Arcon – The saddle bow and cantle

Bailey – Courtyard of a castle

Baldric – Belt slung across the shoulder to suspend a sword

Boss – Metal hand-guard on circular shield; decorative on kiteshaped shields.

Braies – Linen Drawers

Cantle – The rear protuberance of a saddle

Caparison – Cloth covering for a horse

Chape – Guard fitted to the end of a scabbard

Chausses – Leggings of cloth and mail

Coif – Headwear made of cloth, usually quilted for military use;a mail hood

Conroi – Squadron of horsemen, usually in units of 25 or 50

Destrier – The warhorse

Donjon – The Great Tower of a castle

Fuller – The groove running down a sword blade to lighten it

Gambeson – See Aketon

Gonfalon, Gonfanon – Penon carried by a Baron

Guige – Strap supporting shield around the neck, or for hangingit up when not in use

Hauberk – A neck guard

Helm – Helmet enclosing the whole head

Hilt – The cross guard, grip and pommel of a sword

Housing – See Caparison

Infulae – Pair of cloth strips worn on the rear of the helmetby men of rank

Keep – See Donjon

Kettle Hat – Open helmet so-called from its likeness to an upturnedcauldron

Lamellar – Armour composed of small mettle strips laced together.

Locket – Metal, ivory or bone guard for the mouth of the scabbard

Palfrey – A good riding horse

Translation of the Original Requirements and Investiture Ceremony of a Knight of the Temple
By The Most Revd. Gary Beaver KGCTJ Back to Top

Our Order, when fully developed, was composed of several classes: chieflyKnights, Chaplains and serving-brothers. Affiliated were those who were attachedto the Order and worked for it therefore receiving its protection, withouttaking our vows.

A candidate for knighthood should prove that he is of Knightly family andentitled to the distinction. His father must be a Knight, or eligible tobecome one. He must prove that he was born in wedlock (the reason for thisrequirement is said to be not only religious: there was the possibility thata political head such as a King or Prince might influence the Order by managingto have one of his bastard sons enter it, later perhaps to rise to high ranktherein, and finally attaching it to the service of his dominion.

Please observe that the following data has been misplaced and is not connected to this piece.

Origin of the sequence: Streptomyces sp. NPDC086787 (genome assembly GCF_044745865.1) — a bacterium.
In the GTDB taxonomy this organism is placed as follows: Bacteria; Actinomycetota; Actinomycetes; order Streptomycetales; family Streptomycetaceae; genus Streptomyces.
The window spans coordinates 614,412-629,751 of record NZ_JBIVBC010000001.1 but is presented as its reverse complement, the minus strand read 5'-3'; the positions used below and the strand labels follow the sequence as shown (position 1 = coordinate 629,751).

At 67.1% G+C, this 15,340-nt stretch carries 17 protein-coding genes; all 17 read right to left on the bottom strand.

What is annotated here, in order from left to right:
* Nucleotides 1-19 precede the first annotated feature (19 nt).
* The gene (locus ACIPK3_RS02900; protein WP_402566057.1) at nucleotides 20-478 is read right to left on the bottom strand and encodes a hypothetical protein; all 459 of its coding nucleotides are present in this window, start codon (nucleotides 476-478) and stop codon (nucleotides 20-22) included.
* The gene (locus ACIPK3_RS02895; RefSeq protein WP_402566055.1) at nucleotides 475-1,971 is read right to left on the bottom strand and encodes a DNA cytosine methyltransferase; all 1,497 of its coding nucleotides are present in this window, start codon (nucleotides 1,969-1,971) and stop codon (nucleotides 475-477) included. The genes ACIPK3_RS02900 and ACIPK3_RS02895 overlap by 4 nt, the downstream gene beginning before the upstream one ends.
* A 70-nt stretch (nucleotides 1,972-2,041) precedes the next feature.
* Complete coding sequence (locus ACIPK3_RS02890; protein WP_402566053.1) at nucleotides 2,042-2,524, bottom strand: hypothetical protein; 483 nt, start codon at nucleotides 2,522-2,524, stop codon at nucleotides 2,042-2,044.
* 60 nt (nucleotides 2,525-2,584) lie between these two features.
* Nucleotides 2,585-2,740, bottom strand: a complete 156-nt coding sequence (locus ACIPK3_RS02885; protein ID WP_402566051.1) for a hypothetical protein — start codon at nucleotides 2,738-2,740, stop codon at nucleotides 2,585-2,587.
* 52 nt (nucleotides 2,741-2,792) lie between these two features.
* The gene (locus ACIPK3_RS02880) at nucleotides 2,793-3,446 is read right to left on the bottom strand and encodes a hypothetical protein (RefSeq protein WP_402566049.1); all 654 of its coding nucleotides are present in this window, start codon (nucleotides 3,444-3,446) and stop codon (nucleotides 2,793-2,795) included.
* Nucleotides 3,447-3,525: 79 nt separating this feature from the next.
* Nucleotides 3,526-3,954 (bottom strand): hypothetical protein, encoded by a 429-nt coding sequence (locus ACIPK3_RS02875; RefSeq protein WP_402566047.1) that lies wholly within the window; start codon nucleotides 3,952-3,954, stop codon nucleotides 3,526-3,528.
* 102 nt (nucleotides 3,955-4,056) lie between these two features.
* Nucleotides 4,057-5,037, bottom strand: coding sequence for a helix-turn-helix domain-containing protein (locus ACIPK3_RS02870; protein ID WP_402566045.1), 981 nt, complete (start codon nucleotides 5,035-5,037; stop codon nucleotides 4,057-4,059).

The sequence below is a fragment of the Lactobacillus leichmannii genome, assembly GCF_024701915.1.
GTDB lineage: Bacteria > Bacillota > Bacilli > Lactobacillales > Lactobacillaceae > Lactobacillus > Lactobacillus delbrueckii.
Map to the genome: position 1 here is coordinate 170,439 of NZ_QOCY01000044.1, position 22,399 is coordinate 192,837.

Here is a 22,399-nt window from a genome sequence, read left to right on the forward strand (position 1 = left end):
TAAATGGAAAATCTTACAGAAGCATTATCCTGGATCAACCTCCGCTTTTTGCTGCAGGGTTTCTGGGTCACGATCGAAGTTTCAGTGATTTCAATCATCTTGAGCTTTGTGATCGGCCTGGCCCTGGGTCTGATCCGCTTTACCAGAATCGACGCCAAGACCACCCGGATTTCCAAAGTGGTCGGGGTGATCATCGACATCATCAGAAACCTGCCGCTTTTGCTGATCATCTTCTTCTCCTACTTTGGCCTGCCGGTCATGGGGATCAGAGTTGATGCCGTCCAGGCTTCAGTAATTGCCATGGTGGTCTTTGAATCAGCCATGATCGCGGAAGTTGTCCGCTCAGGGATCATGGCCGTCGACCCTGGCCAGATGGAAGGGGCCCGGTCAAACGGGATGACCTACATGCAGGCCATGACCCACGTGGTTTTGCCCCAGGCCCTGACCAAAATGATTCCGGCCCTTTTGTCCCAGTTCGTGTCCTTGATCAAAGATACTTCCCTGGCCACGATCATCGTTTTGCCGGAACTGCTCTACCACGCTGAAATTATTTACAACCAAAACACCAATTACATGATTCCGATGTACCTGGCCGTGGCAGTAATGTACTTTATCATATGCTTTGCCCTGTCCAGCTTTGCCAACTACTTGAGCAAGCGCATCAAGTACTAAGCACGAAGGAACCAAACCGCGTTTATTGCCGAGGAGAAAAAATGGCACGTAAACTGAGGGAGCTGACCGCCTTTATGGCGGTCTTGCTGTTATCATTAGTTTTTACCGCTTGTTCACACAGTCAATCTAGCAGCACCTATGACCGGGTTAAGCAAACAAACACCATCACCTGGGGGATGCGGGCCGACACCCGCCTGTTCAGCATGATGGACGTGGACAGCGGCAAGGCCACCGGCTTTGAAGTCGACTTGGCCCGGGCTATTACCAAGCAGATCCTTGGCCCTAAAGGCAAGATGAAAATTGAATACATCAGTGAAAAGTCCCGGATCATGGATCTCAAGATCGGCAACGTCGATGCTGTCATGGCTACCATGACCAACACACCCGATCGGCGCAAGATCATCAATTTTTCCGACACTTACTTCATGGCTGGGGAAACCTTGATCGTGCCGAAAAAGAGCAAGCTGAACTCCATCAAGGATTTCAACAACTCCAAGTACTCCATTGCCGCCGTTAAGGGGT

The candidate must be unmarried and free from all obligations. He shouldhave made no vow, nor entered any other Order; and he must not be in debt.note: Eventually the competition for admission became so great from eligiblecandidates that a very high fee was exacted from those who were to bemonk-warriors of the Temple.

All candidates are to be Knighted before entry into the Order ( the periodof probation which was originally demanded was entirely abolished). No youngman could be admitted until he was twenty one years of age, because he wasto be a soldier as well as a monk, and this was the minimum age at whichhe could bear arms.

When the new Knight was admitted to the Order, the ceremony was held in secret.The ceremony was held in one of the Order’s chapels, in the presenceof the assembled chapter alone.

The Master (or the Prior, who took his place in chapels other than thosewhich he was present) opened the proceedings:

“Beloved brethren, ye see that the majority are agreed to receive thisman as a brother. If there be any among you who know anything of him, onaccount of which he cannot lawfully become a brother, let him say it; forit is better that this should be signified beforehand than after he is broughtbefore us.”

If no objection was lodged, the aspirant was sent to a small room with twoor three experienced Knights, to coach him in what he had to know:“Brother, are you desirous of being associated with the Order?”if he agreed, they would dwell upon the trials and rigours of being a Templar.He had to reply that for the sake of God he was willing to undergo anythingand remain in the Order for life; they asked him if he had a wife or wasbetrothed; had he made vows to any other Order; did he owe money more thanhe could pay; was he of sound mind and body; was he the servant of any person?

After satisfactory answers, the result was passed to the Master. The assembledcompany was then asked again if they knew anything that may disqualify him.If noe objected, they were asked: “Are you willing that he should bebrought in, in God’s name?” The Knights answered, “Let himbe brought in, in god’s name.”